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Martin Luther King and The Poor People’s Campaign, Then and Now

April 18 @ 12:30 pm - 1:30 pm

Michael Honey, labor and civil rights historian, Introduces the exhibit on Martin Luther King and The Poor People’s Campaign, Then and Now

Solidarity Now! 1968 Poor People’s Campaign

Guided tours of the exhibit 10:30 AM and 1:30 PM

In 1968, thousands of people built a protest community and, for nearly six weeks, inhabited “a city of hope” on 15 acres of the National Mall in Washington, D.C., to call the nation’s attention to the crippling effects of poverty for millions of Americans. The protest site was called Resurrection City.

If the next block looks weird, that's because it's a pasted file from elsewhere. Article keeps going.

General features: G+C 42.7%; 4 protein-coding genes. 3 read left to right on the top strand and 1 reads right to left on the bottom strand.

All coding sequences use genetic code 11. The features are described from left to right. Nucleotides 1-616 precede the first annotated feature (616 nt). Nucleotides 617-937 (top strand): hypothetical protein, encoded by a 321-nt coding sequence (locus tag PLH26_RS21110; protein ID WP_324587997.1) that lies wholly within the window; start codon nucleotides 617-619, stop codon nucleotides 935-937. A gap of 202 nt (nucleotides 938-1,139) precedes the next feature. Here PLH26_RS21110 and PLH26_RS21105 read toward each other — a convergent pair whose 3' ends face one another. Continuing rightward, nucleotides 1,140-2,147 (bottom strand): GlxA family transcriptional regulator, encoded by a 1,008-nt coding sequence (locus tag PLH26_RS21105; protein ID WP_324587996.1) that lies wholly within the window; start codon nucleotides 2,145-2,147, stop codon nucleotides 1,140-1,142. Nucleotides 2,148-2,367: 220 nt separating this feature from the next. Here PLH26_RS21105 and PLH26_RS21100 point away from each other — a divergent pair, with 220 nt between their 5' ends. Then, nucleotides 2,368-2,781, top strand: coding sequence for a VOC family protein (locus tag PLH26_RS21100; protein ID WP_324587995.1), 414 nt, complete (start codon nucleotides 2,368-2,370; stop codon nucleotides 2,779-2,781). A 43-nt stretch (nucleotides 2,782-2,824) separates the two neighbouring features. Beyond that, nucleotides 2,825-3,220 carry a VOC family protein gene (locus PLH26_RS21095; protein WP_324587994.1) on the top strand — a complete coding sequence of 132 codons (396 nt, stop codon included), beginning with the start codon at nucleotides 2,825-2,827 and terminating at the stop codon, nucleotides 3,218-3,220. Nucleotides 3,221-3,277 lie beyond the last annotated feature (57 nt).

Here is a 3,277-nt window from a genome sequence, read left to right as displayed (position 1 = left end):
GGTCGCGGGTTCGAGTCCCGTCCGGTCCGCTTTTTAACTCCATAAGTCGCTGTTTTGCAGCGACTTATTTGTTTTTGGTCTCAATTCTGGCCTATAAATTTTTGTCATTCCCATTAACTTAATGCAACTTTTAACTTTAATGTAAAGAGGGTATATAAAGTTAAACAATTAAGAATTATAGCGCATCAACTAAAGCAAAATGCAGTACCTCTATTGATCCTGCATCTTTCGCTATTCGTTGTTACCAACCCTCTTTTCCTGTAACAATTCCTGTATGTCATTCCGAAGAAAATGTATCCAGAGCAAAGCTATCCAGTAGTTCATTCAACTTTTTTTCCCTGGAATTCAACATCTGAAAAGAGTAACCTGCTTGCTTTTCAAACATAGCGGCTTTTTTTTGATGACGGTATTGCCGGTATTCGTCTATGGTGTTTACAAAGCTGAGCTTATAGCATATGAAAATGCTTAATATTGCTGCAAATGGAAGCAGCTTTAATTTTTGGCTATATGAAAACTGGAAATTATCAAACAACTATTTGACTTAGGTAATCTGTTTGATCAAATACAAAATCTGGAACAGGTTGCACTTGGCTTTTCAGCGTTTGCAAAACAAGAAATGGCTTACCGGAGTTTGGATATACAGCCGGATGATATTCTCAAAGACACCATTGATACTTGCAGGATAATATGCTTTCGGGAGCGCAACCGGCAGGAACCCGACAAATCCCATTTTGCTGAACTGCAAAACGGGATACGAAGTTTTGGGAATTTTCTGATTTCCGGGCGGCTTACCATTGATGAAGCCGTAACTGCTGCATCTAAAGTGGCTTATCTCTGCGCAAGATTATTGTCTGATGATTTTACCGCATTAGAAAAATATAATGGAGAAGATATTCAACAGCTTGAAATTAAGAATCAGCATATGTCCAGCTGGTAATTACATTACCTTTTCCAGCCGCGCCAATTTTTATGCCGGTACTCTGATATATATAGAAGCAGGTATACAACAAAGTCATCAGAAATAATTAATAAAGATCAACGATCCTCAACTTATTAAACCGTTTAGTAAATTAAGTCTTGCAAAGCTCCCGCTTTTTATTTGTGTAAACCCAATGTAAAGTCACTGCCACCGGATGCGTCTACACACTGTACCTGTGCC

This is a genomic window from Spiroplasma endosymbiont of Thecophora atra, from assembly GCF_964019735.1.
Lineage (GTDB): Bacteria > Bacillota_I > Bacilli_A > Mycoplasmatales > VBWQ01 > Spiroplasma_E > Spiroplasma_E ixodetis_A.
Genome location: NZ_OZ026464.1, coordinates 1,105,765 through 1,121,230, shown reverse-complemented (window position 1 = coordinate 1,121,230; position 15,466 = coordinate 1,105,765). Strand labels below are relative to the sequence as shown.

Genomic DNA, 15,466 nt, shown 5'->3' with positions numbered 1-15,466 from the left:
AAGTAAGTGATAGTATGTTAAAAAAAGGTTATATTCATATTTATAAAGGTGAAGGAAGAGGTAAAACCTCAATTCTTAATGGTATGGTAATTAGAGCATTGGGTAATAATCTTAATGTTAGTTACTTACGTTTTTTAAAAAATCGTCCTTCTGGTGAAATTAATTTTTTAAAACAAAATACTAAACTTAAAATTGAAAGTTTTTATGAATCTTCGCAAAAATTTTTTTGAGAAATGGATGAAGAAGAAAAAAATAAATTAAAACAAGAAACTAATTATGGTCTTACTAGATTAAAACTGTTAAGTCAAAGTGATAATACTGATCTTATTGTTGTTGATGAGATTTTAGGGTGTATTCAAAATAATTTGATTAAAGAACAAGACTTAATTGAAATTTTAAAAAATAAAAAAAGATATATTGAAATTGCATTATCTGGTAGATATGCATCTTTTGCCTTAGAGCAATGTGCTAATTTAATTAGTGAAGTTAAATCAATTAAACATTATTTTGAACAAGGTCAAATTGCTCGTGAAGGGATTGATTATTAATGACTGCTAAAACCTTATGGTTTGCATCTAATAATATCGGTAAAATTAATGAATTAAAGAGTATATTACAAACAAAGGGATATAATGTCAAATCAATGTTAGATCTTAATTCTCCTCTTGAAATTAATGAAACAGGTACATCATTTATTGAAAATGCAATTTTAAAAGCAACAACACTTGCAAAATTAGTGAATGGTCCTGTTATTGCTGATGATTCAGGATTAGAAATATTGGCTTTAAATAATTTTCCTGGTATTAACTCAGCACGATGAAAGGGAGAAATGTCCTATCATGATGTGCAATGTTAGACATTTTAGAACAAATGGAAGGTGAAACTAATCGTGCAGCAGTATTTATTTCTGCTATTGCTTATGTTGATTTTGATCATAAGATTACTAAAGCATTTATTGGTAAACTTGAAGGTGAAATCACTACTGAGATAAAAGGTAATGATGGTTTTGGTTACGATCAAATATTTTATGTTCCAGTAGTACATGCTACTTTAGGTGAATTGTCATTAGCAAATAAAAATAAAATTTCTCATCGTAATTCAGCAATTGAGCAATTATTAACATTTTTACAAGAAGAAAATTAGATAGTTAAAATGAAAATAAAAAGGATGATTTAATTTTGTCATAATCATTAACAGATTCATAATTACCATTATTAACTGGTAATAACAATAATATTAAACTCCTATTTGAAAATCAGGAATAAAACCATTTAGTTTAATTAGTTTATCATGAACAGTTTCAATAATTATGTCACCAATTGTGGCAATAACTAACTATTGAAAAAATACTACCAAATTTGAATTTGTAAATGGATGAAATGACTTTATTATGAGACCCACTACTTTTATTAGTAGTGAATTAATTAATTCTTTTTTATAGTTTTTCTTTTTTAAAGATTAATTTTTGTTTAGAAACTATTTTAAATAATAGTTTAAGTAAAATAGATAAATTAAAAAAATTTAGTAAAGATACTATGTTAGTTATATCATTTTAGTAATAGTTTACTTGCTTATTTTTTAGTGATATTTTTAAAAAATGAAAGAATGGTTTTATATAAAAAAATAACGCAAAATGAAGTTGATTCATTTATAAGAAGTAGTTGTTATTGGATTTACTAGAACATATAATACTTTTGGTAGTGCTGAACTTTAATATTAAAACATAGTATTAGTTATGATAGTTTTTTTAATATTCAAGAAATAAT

This traveling exhibition illuminates the often-overlooked history of the multicultural movement to confront poverty that redefined social justice and activism in America.

Solidarity Now! 1968 Poor People’s Campaign by the Smithsonian Institution Traveling Exhibition Service in collaboration with the National Museum of African American History and Culture and supported by the CVS Health Foundation.

Free admission. Find parking on the lot next to the museum or on Pacific Avenue.

Sponsored by the University of Washington Retirement Association. ETC

Co-sponsored by the UWT Labor Solidarity Project and the Pacific Northwest Labor History Association

Details

Date:
April 18
Time:
12:30 pm - 1:30 pm
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